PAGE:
Fortunately, you can prepare yourself for a candid conversation with a few simple steps:
- Think about what you say AND how you say it. A simple change in style can produce a vastly different conversation.
- Don’t lead with, “I’m unhappy with your actions.” … Instead inquire with an open mind and say, “I want to start by understanding your point of view.” And instead of attacking with “Why didn’t you do this the way I asked?” … start with, “I’d like to discuss ways we can work together more efficiently.”
- Not every fire is going to be put out quickly. If the conversation becomes heated, return to “Inquire with an open mind.” That’s a big one and asking the right follow-up questions may finally get you to the heart of the issue.
In the end, the other party should “get it” and even respect you. They will if you effectively communicate why what you’re saying matters and how the team (and the individual, too!) will benefit from a change in behavior.
Here are the red flags to watch for in your conversation. You’ll be straying from candor and moving into unproductive emotionality if:
- You don’t maintain objectivity.
- You resort to blaming or shaming.
- You use superlatives (always, never).
- You do not offer specifics & examples.
- You beat around the bush.
- You minimize and apologize.
- You “protect” someone from the truth.
- Your message is not clear.
Personal Effectiveness Is Measured Long Term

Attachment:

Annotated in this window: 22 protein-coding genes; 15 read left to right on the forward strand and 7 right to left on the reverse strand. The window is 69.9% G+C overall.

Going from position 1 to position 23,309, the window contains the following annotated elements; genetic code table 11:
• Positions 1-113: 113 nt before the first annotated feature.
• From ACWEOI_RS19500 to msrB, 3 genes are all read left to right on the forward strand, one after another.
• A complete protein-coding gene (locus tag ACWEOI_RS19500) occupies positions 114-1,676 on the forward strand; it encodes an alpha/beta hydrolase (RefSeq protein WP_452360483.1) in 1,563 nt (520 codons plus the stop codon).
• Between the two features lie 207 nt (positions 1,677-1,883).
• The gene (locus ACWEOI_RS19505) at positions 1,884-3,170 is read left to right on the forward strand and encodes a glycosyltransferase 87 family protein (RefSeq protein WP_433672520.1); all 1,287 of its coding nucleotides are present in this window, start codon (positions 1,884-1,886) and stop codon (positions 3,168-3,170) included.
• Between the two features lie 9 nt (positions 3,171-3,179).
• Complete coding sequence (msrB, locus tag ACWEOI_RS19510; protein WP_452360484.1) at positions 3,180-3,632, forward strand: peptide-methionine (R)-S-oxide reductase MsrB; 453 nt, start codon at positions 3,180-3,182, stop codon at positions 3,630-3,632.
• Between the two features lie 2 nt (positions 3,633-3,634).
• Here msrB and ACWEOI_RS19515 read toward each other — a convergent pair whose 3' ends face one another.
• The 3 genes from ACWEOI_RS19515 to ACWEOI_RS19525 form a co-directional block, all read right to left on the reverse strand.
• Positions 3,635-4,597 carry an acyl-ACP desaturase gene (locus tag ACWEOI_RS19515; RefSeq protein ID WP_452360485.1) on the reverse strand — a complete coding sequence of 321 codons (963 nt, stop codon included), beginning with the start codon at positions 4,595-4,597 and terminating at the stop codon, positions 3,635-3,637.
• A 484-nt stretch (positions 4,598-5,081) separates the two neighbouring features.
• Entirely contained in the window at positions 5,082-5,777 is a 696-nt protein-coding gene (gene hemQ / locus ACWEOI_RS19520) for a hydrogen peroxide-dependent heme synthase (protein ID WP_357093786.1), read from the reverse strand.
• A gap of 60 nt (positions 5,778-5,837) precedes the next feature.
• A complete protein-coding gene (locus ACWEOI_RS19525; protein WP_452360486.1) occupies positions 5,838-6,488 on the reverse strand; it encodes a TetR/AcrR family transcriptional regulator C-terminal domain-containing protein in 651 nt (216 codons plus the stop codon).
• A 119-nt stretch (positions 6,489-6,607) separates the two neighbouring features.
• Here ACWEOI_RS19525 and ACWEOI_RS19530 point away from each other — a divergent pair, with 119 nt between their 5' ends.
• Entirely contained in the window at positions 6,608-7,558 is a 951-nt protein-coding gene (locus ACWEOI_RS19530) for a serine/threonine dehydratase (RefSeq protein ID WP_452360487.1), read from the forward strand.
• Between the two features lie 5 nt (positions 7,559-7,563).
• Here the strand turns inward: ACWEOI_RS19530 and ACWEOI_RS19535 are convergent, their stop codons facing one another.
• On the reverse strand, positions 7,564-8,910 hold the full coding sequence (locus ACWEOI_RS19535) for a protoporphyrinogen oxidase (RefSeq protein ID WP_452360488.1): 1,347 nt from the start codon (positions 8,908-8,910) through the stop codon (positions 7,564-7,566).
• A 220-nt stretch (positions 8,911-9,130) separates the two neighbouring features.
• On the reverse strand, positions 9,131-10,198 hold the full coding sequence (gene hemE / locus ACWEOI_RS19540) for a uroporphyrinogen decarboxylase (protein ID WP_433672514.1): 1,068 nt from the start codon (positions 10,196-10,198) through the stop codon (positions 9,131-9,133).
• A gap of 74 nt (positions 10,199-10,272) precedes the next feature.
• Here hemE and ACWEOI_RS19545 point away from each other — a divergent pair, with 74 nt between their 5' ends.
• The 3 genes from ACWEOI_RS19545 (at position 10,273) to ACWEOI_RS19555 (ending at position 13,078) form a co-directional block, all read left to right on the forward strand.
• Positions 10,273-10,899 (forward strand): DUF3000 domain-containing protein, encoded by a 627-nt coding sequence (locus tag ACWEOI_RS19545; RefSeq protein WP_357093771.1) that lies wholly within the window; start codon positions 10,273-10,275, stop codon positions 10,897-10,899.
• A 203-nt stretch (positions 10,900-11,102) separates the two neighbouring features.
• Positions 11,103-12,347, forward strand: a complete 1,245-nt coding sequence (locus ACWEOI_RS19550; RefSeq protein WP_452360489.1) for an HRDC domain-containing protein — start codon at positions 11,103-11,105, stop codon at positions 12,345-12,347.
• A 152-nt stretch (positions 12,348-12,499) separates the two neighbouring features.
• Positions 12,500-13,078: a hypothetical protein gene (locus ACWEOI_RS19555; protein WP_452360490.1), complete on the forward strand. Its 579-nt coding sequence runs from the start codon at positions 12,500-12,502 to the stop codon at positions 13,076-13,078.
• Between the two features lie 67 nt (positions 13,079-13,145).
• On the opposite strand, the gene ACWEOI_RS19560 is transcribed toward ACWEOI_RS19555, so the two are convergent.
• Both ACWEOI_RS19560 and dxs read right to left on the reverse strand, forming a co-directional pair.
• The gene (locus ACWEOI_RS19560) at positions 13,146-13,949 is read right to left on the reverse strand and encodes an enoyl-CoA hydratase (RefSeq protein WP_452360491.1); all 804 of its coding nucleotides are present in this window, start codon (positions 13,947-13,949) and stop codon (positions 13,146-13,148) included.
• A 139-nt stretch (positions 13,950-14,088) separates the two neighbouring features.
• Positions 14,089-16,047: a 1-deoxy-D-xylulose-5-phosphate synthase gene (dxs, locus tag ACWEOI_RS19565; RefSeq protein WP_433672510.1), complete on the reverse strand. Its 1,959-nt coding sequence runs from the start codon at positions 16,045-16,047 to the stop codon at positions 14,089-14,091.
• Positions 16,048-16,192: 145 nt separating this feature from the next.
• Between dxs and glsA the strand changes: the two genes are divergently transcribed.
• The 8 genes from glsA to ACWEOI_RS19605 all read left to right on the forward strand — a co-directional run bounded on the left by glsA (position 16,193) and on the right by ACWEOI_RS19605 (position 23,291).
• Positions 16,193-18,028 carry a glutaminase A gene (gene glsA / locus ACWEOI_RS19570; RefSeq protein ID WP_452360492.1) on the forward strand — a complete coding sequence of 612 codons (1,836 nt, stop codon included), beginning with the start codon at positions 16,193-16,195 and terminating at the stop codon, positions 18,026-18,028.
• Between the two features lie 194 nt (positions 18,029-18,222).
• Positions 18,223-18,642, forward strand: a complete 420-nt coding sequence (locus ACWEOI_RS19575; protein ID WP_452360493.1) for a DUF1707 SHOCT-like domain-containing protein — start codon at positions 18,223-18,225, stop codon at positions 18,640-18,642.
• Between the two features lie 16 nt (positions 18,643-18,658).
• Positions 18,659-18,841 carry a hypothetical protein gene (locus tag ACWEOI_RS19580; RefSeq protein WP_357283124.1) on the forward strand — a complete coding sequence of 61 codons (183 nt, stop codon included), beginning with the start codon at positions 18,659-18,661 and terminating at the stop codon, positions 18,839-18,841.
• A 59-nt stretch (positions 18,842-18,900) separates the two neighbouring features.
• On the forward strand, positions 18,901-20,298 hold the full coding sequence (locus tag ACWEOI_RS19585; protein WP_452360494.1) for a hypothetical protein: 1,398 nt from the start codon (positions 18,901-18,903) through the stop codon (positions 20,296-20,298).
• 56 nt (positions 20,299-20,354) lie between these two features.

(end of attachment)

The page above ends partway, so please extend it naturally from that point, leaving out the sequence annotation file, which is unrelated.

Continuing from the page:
With these tips, you should be able to reach a mutually agreeable resolution in difficult conversations. That said… resolving a conflict does not mean you have to meet in the middle. In the end, being effective sometimes means doing what’s right despite others’ dissatisfaction with your actions. Be sure to read our previous post about assertiveness in the Why Wait to Be Great? series!
When you’re experiencing self-doubt or second guessing the wisdom of being candid, look bigger picture and longer term. What feels bad today may be justified and appreciated more in the future. Doing what’s right is often not the same as doing what’s easy.
Bigger picture and longer term will also help you strike a balance between the emotions you’re experiencing and the rational thought process that might be getting swamped by those emotions. Take a deep breath and ask yourself these questions:
- If the tables were turned, would I want the other party to tell me? Or would I want them to think this way about me and never give me a chance to change?
- Might I be doing the other person a favor by helping them realize and address this issue? Would this potentially help them in the future, too?
- By not sharing this, am I inadvertently hurting the other person? Is that fair?
- What good will come, long-term, in withholding this information? Really?
- Am I going to be more effective by being direct and assertive or by holding back?
You already know the answers! Now, take a deep breath and go have that difficult conversation. Be candid. Be objective. Be focused on the long-term and the mutual benefits. You’ve got this!